You can now transplant the seedlings because the soil is prepared. Verify that the holes are thoroughly dug to enclose the plant's root ball. Keep the distance between the plants at 12 to 18 inches. After planting, gently press the soil around the plants. Once the plants are planted, add water to them.
Plant cuttings or seeds in sandy soil to begin new growth.
Cut the plants from the stems in the summer after the spring seeding.
Small seeds make up the crop.
The plant should bloom in the middle of the summer and grows quickly from seed.
Take cuttings toward the end of the summer if the plant needs to spend the winter indoors.
After the cuttings take root, plant them in sandy soil and place them under a bright light.
The seedlings and cuttings need to be watered frequently until they become established, but excessive watering can result in a number of disease issues.
Between waterings, let the soil get mostly dry. After each watering, drain excess water.
Spider mites frequently target drying plants like jewels of Opal. Your succulent shrub might have this problem frequently.
Spray the plant lightly with water and mild soap if you notice a problem. If that doesn't work, you can find a miticide that will solve the problem.
Aphid infestations that affect Jewels of Opar might also call for insecticide.
You can release ladybugs to eat and eradicate the aphid infestation if you plant your jewels of opar in your garden.
First of all, as discussed earlier this plant not only adds ornamental value to the garden or to the indoor settings but also fulfills the edibility purpose also. When it is planted in a garden, it has a longer decorative lifespan until the winter's final frost.
Although it does better in the sun, this plant can still grow in the shade. If grown inside, put it close to the shiny door. Additionally, during the sweltering summers, it serves as a useful source of green leaves for vegetables. It is also tasty and is easily sown from the seeds by saving the flowers.
Additionally, because this plant produces a lot of flowers, bees and other pollinators are drawn to it, aiding in the garden's effective pollination. From the container in which it was sown, you can easily transplant this plant to the garden. Additionally, although not for an extended period of time, this plant is drought tolerant.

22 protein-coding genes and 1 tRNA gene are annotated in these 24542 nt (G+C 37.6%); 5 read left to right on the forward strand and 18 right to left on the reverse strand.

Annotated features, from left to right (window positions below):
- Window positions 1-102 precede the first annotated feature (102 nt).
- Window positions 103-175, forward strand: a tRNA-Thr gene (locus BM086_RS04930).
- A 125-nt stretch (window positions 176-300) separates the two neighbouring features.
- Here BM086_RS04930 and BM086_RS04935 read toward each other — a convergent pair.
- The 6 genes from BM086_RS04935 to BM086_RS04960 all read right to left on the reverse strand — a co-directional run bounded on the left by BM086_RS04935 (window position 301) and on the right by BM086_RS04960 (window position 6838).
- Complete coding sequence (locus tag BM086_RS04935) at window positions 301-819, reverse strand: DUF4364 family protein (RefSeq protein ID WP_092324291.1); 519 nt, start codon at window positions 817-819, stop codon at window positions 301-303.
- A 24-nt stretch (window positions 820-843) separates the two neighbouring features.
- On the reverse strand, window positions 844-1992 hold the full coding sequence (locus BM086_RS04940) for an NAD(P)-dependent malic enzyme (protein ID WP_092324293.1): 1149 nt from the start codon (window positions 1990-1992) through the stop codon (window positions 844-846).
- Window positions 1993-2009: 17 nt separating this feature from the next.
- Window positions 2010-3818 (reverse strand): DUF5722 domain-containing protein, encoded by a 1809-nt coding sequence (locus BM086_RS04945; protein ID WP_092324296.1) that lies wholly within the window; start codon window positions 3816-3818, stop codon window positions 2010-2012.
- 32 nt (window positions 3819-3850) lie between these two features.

These characteristics make it a plant that is easy to maintain and has a lot of advantages. These plants can also reach heights of two to three feet. It is therefore easy to maintain because it does not spread widely. USDA zones seven and above can support the growth of this plant.
When it comes to watering requirements, Jewels-of-opar is not very demanding. In the winter, you can trim any overgrown, sick, or dead branches. Only when the weather is extremely dry will Jewel of Opar grow in full sun and water.
Here are a number of dishes that feature jewels of Opar. Its leaves are typically consumed. For salads, sandwiches, and stews, these leaves are used. The fact that these leaves are frequently accessible during the hot summers makes them valuable. The seeds are also a good source of Omega3 oils.
In Asian nations, the jewels of Opar are used for some medical purposes. Overuse of it can make you sick. So, use it as medicine only after seeking appropriate medical advice.
This plant adds real value to the backyard landscape. It not only satisfies all of a gardener's wishes in terms of gardening, but it is also simple to propagate. After you grow it, you'll want to add more of them, and people will ask you for the seeds.